On the ATP Electronics GPS PhotoFinder

I will keep this short.

The ATP Electronics GPS Photofinder doesn’t work. Mine is in a box on it’s way back to the folks at B&H.

And I’m out 3 hours and the cost of round trip shipping…

To be precise, and why not, it is a tiny battery sucking GPS with a sub-microscopic display. Not only is the display small, well actually smaller than simply small, it cannot be read by humans when viewed while the sun is up (which is when I do most of my photography…) The three LED confirmation system that augments the really tiny and unreadable-in-sunlight LCD display is just dim enough that you have to hold the device up to your face to see confirm that the thing is working. Holding the unit will, in almost every case, cause the PhotoFinder to lose satellites.

However, despite the worthless display and the dim blinking LED’s, it doesn’t actually do the one thing that made it worth considering. Sure it logs Latitude and Longitude but that’s not so hard. In the end this device is a one trick pony. It is supposed to append GPS info directly onto JPEGs stored on SD cards in the field.

 

And it doesn’t.

Ken Rockwell’s History Lesson

Michael Reichmann disagrees with Ken Rockwell and does so in a public place.

When someone disagrees with (apparently) one of your core beliefs you can:

1) Ignore them.

2) Make a reasoned argument that solidifies your point(s). or (and you don’t see this one nearly enough)

3) Launch an ad hominem attack against an entire country and include a irrelevant history lesson.

Oddly enough, or maybe not, Rockwell choose number 3. I wouldn’t dare to paraphrase this jingoistic nonsense so here is the meat of it in his own words.

Maybe I’m American-centric. American’s don’t understand words like “no,” “I can’t” or “impossible.” In the 1700s everyone knew a motley band of rabble rousers couldn’t defeat the world’s most powerful empire, but we did and created the United States of America in 1776. Everyone knew heavier-than-air flight was a proven scientific impossibility, but in 1903 the Wright Brothers flew anyway. No possible way could men ever get to the moon, but back in 1969 we sent men up there just because we could, and although we continued to send men up there on an almost weekly basis until we got bored of it in the 1970s, no other nation has ever been able to get there to this day almost 40 years later. Tell a Texan (an especially tough breed of American) that he’s got cancer and only 6 weeks to live, and he’ll cut off one of his own nuts just to keep things fair and go off to win le Tour de France — seven times in a row. Do you think it was his bicycle?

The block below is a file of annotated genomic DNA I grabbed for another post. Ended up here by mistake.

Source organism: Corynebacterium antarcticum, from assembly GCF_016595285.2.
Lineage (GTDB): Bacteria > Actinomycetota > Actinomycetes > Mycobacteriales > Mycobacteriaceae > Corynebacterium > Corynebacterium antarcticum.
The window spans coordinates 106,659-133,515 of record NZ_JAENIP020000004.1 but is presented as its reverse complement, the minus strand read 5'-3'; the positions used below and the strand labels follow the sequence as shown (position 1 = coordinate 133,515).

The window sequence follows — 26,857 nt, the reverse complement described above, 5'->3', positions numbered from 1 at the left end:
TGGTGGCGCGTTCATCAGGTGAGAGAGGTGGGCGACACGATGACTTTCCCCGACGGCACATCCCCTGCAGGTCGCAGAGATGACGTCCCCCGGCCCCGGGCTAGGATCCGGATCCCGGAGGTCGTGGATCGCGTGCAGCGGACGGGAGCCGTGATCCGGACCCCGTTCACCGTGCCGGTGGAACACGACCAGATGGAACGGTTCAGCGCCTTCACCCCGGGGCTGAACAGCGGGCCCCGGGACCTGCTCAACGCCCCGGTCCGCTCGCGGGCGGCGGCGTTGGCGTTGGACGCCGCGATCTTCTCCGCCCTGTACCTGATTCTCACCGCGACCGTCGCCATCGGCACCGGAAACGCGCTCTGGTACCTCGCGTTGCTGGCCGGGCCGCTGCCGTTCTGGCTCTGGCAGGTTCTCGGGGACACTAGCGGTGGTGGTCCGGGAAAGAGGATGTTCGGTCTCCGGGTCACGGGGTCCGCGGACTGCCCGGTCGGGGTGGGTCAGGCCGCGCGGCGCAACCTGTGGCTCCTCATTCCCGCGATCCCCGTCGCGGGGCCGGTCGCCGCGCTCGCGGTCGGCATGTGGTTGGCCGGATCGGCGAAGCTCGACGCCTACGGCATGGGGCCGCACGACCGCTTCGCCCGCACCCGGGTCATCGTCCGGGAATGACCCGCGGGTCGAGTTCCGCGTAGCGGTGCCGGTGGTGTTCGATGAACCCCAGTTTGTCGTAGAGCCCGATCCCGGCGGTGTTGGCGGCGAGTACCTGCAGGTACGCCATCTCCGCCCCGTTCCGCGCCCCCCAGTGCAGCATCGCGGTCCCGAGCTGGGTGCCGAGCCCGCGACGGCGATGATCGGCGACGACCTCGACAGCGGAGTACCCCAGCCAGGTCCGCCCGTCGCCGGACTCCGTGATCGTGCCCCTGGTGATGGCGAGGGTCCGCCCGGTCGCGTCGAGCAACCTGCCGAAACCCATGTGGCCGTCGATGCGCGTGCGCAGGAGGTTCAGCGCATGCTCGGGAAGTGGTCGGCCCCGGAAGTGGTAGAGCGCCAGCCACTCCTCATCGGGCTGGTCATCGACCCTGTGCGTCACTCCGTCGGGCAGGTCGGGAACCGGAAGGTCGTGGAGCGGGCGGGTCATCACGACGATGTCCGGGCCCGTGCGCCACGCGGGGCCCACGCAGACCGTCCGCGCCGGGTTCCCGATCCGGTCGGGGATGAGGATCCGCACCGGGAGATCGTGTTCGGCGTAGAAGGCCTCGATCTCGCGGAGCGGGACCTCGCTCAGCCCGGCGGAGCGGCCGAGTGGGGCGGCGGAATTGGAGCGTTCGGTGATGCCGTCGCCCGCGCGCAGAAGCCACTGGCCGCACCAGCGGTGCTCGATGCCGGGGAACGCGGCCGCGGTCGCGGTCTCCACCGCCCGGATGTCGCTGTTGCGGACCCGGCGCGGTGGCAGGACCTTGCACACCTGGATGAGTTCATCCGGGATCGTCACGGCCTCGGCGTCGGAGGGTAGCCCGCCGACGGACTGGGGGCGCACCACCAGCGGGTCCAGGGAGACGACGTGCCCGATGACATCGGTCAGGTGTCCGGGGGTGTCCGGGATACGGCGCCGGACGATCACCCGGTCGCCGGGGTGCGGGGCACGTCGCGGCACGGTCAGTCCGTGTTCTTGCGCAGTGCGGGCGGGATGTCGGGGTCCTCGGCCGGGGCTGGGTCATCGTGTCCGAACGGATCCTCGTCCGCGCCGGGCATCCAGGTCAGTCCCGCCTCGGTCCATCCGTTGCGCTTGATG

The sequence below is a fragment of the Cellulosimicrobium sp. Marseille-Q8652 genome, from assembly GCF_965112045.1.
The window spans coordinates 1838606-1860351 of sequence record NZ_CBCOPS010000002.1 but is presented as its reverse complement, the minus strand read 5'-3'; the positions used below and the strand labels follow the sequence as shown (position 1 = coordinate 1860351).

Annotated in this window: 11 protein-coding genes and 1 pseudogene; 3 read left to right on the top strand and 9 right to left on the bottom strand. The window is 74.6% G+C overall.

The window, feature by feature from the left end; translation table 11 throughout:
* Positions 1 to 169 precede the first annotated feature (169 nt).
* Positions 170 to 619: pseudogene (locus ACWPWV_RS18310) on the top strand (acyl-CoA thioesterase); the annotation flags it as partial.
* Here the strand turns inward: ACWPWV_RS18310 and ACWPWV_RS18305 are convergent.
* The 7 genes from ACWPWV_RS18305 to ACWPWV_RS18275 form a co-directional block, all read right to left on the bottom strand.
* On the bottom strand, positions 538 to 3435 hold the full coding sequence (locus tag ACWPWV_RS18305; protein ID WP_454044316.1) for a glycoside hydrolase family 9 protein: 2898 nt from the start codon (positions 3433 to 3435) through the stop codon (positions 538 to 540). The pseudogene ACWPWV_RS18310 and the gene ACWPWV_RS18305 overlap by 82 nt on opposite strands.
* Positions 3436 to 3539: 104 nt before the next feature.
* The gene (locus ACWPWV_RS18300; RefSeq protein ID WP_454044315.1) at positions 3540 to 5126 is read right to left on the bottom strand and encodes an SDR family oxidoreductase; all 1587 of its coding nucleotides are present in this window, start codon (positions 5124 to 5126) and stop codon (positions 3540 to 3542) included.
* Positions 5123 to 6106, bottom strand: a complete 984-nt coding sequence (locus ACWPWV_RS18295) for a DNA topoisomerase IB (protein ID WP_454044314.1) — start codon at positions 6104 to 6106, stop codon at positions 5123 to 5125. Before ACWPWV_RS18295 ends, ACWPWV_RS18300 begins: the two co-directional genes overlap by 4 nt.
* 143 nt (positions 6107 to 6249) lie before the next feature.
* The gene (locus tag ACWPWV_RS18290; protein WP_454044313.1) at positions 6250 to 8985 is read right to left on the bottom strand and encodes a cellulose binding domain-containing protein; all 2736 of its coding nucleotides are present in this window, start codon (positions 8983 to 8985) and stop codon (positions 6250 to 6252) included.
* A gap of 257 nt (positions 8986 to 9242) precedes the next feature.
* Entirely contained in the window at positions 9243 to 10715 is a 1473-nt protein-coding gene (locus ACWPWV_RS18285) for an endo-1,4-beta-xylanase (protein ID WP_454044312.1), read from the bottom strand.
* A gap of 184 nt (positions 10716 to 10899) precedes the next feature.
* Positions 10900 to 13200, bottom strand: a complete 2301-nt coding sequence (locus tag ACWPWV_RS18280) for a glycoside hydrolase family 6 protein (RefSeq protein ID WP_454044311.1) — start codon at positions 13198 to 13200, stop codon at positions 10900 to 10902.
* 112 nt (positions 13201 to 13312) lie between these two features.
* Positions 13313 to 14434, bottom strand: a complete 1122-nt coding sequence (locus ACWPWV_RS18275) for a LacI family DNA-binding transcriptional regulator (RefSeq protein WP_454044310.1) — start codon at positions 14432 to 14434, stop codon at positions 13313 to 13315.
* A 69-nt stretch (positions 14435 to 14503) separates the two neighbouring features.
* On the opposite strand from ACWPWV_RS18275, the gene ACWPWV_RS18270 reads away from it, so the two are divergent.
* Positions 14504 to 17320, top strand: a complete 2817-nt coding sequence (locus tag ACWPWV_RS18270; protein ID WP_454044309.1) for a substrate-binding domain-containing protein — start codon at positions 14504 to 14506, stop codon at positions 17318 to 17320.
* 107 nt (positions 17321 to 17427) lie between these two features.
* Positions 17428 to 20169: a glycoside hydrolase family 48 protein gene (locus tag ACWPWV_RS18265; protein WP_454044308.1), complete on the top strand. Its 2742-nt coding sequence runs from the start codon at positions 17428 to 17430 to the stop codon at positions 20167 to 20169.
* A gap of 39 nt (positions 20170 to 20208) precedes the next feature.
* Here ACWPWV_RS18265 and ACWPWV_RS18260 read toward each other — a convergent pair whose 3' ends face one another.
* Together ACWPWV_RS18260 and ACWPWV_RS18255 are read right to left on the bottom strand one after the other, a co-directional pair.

So I guess when you try to tell an American that he can’t make good pictures with a crappy camera, that won’t stop him, but Geeze, it would be a very sad world if only Americans had the gumption to make decent photos with crappy cameras. I honestly doubt that.

I sure know I’ve also seen far more really crappy photos made with great equipment, in fact, I’ve made thousands of the crappy ones myself with great gear!

Reichman is a little too found of his toys . Rockwell is a crappy writer who has trouble actually crafting an argument. That said, this round goes to the Canadian for, if nothing else, attempting a reasoned argument.